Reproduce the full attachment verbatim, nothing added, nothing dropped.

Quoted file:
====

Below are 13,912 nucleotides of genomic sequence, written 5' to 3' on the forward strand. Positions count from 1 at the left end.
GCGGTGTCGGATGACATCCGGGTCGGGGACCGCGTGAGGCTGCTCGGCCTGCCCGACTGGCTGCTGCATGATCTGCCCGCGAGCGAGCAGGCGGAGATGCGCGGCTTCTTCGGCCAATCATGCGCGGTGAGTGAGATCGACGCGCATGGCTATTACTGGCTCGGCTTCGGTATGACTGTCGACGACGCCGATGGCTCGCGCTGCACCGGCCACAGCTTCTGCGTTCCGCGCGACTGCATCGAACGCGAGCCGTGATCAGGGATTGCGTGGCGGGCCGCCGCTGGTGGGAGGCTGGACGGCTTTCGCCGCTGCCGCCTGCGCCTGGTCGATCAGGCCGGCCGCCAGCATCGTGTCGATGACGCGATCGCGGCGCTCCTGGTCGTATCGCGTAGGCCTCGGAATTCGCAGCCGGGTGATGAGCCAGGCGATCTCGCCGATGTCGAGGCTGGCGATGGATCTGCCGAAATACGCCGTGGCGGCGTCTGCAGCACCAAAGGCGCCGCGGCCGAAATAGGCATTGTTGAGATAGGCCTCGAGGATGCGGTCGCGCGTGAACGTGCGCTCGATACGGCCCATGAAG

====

Below are 13,912 nucleotides of genomic sequence, written 5' to 3' on the forward strand. Positions count from 1 at the left end.
GCGGTGTCGGATGACATCCGGGTCGGGGACCGCGTGAGGCTGCTCGGCCTGCCCGACTGGCTGCTGCATGATCTGCCCGCGAGCGAGCAGGCGGAGATGCGCGGCTTCTTCGGCCAATCATGCGCGGTGAGTGAGATCGACGCGCATGGCTATTACTGGCTCGGCTTCGGTATGACTGTCGACGACGCCGATGGCTCGCGCTGCACCGGCCACAGCTTCTGCGTTCCGCGCGACTGCATCGAACGCGAGCCGTGATCAGGGATTGCGTGGCGGGCCGCCGCTGGTGGGAGGCTGGACGGCTTTCGCCGCTGCCGCCTGCGCCTGGTCGATCAGGCCGGCCGCCAGCATCGTGTCGATGACGCGATCGCGGCGCTCCTGGTCGTATCGCGTAGGCCTCGGAATTCGCAGCCGGGTGATGAGCCAGGCGATCTCGCCGATGTCGAGGCTGGCGATGGATCTGCCGAAATACGCCGTGGCGGCGTCTGCAGCACCAAAGGCGCCGCGGCCGAAATAGGCATTGTTGAGATAGGCCTCGAGGATGCGGTCGCGCGTGAACGTGCGCTCGATACGGCCCATGAAG